Now the King gives His soldiers the supreme command: “Do not fear men.” Three times in this brief section, the Lord tells us not to fear. As a tactical consideration, it is wise to beware of men, but our wariness of men must never cross over into fear of men. The only one who is worthy of our fear is the Lord Himself (Matthew 10:28). Negatively, the Lord is the One who can throw soul and body into hell (10:28), so He should be feared, but positively, the Lord is the One who has bought us at the price of His own Son on the cross. Therefore, we serve Him and worship Him in reverential fear because we have experienced His power. If we fear the Lord, we need to fear nothing else (see Luke 12:4-5). Again, only the Lord is worthy of our fear.

In Old Testament and New, the Lord displays His power and His faithfulness so that His people will trust Him and love Him with a reverential fear.

In Psalm 56:4, the psalmist asks, “What can mere man do to me?”

In Psalm 27:1, “the LORD is my light and my salvation: whom shall I fear?”

In Isaiah 43:1, the LORD says, “Fear not, for I have redeemed you; I have called you by name; you are Mine.” If we are redeemed by the LORD, what is there to fear?

In Psalm 103:11, the psalmist declares, “For as high as the heavens are above the earth, so great is the LORD’s lovingkindness toward those who fear Him.”

In Romans 8:31, Paul testifies, “If God is for us, who can be against us?”

1 John 4:18 proclaims, “Perfect love casts out fear.”

To fear man when the Lord has called us to salvation and has promised He will never leave us or forsake us is to call the Lord’s power into question. Therefore, the professing Christian must be very aware of where he places his fear. The author of Hebrews writes,

“But my righteous one shall live by faith; And if he shrinks back, My soul has no pleasure in him” But we are not of those who shrink back to destruction, but of those who have faith to the preserving of the soul. – Hebrews 10:38-39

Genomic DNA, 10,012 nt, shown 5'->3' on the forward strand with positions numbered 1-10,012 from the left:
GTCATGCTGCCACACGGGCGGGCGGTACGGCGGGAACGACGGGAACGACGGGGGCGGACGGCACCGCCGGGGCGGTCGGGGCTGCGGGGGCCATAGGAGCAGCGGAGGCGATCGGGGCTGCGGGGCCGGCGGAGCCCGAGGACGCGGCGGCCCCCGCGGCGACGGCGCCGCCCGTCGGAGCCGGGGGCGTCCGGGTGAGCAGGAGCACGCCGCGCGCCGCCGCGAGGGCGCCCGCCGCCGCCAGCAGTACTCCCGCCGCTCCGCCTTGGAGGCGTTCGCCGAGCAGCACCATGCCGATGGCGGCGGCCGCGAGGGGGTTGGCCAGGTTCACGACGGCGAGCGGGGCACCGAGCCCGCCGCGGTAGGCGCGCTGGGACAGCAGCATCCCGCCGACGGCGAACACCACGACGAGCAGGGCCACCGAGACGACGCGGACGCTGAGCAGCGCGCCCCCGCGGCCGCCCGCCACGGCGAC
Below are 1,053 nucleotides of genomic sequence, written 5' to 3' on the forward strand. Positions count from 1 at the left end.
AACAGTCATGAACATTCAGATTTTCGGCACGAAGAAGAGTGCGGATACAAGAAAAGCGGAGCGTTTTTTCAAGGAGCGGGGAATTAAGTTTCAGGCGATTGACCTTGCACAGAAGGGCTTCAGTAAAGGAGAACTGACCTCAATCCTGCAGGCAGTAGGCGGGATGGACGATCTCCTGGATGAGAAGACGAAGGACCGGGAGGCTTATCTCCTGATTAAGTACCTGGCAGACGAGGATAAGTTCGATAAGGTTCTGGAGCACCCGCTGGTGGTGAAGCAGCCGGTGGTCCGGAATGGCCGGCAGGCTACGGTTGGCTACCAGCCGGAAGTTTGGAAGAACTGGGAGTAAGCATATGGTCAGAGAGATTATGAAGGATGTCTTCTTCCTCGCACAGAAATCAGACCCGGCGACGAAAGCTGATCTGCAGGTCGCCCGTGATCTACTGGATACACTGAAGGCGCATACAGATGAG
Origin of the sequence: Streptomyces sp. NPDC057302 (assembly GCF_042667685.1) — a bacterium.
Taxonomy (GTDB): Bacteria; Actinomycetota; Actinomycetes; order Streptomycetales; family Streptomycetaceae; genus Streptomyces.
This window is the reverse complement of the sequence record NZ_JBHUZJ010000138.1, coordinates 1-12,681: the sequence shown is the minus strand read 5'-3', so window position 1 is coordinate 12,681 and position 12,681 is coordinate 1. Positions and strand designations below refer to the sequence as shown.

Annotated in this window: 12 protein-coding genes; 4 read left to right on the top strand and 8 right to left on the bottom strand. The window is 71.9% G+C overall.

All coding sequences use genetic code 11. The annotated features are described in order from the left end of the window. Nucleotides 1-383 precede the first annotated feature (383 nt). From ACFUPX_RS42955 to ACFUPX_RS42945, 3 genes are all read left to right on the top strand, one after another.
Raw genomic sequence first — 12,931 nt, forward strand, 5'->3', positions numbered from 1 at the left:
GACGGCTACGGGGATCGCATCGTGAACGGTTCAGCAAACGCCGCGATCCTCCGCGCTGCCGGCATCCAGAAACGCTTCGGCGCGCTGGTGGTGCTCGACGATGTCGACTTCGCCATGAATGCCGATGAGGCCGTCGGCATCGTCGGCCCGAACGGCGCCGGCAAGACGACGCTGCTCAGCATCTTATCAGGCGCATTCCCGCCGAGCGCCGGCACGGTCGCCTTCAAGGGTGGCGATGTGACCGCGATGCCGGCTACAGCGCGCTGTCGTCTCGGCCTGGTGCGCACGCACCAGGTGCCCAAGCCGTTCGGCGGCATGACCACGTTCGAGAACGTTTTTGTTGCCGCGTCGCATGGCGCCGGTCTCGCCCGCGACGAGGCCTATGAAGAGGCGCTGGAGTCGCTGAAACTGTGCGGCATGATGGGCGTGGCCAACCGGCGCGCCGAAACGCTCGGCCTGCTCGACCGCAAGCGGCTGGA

The main teaching of Matthew 10, then, is that we are to faithfully proclaim the gospel with wisdom and with fearlessness. Wisdom, because we are vulnerable sheep in the midst of ravenous wolves, but fearlessness, because no threat of man can take away our eternal reward.

APPLICATION: One of the goals of our sanctification and our discipleship is to arrive at that state of mind, that settledness of soul, where we are so convinced of the truths of God’s Word and of the power of our God that no threat of man would cause us to tremble. For the disciple of Jesus, we aim for ability to say, “For to me to live is Christ and to die is gain” (Phil. 1:21), without hesitation and with full conviction. We long for that place where our grip on the Resurrection is so tight that it is as if we were already glorified (Romans 8:30). We overcome fear by the power of the gospel.

Here are ways that I strive to reach that place of fearlessness:

  • Meditate on and study the Resurrection passages in the Bible until you are convinced that you personally will rise with the saints on the Last Day. The certainty of the Resurrection will drive away fear of death.
  • Spend time deeply considering the power of God as displayed in creation and as demonstrated in the death and resurrection of the Lord Jesus Christ. From the earliest chapters of Genesis, God makes promises, and then He keeps those promises. This requires ultimate sovereignty over all the affairs of His universe. And God has made promises to His people which He will certainly keep. Meditate on these truths until you fully believe the unlimited power of the living God. When you grasp God’s power and believe that He loves you as His child, the fear of man and the fear of death and the fear of the future will lose their hold on you.

SDG                 rmb                  10/7/2021                   #439

For this reason, you also must be ready (Matthew 24:44)

NOTE: This post is an excerpt from my upcoming book, The Last Act of the Drama: A guide for the end-times. rmb

In His teaching on the Mount of Olives, our Lord commands His people to be ready and to be on the alert. “Therefore, be on the alert (Matthew 24:42), for you do not know which day your Lord is coming,” and “For this reason, you also must be ready; for the Son of Man is coming at an hour when you do not think He will (24:44).” Regardless of the details, the Lord Jesus will certainly return one day in power and in glory. Knowing this, His disciples persevere in faith and wait for the trumpet sound and for the appearance of the Rider on the white horse (Revelation 19:11-16). Our main “end-times task” is still to be ready when our King comes.